Every so often, I read something that really strikes a chord with me. Today it was an article in The Guardian about author and scientist Carlo Rovelli called “Reality Is Not What It Seems by Carlo Rovelli review – physics versus certainty.“
There is so much in the article worthy of further discussion:
- How his book “Seven Brief Lessons on Physics” has sold a million copies worldwide (even outselling “Fifty Shades Of Grey” in his native Italy!) placing it on par with Stephen Hawkins “A Brief History of Time” in terms of scientific book successes.
- How in his new book “Reality Is Not What It Seems” he seeks to bridge the divide between the two cultures of science and the arts: “Our culture is foolish to keep science and poetry separated,” adding: “they are two tools to open our eyes to the complexity and beauty of the world.”
What caught my attention in particular, however, were two quotes from Mr. Rovelli that I believe both reflect genuine wisdom and are of particular importance for us all to embrace in a time of such technological, economic, and political change:
“The search for knowledge is not nourished by certainty: it is nourished by a radical distrust in certainty,”
“Only by keeping in mind that our beliefs may turn out to be wrong is it possible to free ourselves from wrong ideas.”
As 2016 came to a close, I spent time reflecting on the populist uprising in my country and around the world. I thought about the reasons people pointed to for this insurgence such as globalization and immigration, and how little attention was paid to the technological change – machine learning, artificial intelligence, internet of things, etc. that has brought about self-driving vehicles, manufacturing automation, drone delivery and warfare – underpinning this unrest. However, mostly I thought about my own beliefs and how they were being challenged.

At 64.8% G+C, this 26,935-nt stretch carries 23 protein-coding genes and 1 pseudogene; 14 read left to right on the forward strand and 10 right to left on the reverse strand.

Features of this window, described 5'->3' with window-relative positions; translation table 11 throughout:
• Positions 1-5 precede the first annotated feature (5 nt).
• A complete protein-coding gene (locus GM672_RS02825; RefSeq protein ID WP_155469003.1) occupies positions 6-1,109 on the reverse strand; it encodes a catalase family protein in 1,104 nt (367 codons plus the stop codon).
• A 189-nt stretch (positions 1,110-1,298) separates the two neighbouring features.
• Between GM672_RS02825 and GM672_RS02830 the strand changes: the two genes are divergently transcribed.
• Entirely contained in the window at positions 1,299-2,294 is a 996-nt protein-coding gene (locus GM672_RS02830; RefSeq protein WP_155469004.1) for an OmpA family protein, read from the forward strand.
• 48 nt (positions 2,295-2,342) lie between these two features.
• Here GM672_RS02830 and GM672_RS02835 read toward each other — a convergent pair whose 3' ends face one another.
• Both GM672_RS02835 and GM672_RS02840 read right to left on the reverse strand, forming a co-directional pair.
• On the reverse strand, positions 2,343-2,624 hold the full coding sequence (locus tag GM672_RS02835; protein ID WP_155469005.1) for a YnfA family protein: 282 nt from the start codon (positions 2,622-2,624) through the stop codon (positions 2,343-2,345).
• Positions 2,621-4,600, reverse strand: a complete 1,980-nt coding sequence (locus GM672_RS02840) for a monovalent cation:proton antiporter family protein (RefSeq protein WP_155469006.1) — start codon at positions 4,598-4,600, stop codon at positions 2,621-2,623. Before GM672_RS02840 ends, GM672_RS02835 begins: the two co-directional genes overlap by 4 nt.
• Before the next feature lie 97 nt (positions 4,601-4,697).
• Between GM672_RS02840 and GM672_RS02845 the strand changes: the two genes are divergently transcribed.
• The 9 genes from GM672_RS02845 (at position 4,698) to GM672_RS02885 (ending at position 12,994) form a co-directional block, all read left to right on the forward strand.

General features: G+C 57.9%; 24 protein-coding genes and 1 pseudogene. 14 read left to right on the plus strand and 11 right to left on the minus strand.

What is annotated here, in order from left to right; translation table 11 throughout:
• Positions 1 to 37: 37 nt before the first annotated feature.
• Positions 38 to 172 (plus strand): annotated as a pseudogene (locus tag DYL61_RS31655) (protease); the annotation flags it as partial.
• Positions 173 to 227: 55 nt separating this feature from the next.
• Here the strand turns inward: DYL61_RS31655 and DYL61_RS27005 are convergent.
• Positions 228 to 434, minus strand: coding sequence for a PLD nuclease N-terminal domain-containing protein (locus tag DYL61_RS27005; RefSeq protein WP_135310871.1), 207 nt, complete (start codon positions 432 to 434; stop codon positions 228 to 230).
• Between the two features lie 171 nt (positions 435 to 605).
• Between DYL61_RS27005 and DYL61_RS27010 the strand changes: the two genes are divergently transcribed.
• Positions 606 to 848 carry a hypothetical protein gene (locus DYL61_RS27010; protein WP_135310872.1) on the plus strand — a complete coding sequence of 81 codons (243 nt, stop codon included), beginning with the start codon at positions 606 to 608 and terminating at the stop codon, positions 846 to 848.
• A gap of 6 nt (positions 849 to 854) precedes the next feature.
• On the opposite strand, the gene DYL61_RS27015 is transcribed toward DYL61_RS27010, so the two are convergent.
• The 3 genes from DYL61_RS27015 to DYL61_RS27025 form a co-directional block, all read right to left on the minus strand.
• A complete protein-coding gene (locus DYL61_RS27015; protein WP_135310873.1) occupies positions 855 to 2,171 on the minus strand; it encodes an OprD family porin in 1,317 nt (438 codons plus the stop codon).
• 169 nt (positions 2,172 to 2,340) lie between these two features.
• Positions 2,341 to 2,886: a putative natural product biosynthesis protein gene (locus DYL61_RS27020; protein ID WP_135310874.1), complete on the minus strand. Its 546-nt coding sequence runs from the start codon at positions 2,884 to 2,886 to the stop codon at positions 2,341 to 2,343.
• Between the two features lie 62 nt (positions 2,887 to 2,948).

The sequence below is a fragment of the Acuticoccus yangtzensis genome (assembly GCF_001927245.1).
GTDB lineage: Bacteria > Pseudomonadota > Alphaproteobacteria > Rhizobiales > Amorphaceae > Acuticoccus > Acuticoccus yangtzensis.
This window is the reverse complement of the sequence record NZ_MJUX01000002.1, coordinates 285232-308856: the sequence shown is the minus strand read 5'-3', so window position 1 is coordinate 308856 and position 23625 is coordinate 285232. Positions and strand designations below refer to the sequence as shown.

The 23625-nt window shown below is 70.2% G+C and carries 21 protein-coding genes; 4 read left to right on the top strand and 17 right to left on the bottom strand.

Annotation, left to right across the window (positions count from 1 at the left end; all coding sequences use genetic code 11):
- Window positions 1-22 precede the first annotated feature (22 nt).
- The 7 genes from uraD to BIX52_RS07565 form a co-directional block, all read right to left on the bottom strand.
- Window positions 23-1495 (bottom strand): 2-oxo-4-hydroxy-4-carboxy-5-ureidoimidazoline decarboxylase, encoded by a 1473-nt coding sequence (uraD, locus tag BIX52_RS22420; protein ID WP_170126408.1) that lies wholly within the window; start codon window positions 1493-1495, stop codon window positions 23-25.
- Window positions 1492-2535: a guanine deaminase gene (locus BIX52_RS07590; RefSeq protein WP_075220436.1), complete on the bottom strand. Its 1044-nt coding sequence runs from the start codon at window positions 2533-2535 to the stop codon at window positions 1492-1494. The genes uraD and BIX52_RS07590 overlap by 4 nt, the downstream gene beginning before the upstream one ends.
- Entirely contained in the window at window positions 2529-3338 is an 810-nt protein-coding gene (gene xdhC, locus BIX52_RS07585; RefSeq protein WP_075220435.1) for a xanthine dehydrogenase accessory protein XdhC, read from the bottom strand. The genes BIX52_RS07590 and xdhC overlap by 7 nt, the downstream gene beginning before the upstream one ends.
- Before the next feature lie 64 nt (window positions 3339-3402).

The older I got, the more I felt I had figured things out. I’ve seen a lot, and felt I had pretty good ideas about how the world worked. I felt I had some corner on the market about which beliefs were accurate and which ones were a load of garbage. This included beliefs about religion, freedoms and rights, discrimination, science, and terrorism, and what we should think and do about each. I found myself discounting the people who similarly felt they had it figured out, too, but their beliefs differed from mine. I had become mired in certainty.
So in 2017, I resolved to not be biased against those who believe differently than I do. I started to question my own firmly held beliefs, to put myself into other people’s realities and try to understand their perspectives. Media and the internet have made it possible for us to listen only to people who believe exactly the way we do, and it has polarized us. I realized that I was biased against the same people I thought were being biased against people like me. I was discounting people who believed differently than I did.
And that is why this article struck such a chord with me. I am a person of science; I embrace the pursuit of knowledge through the scientific method. In my work, I am relentlessly data driven. I test out theories, and I’m often surprised by the results. Also, what works in one place doesn’t necessarily work elsewhere. I embrace uncertainty in my work. But in other areas, I had allowed myself to get sucked into certainty in my beliefs. Thank you, Mr. Rovelli, for reminding me to have a “radical distrust in certainty,” and to always remember that my “beliefs may turn out to be wrong.”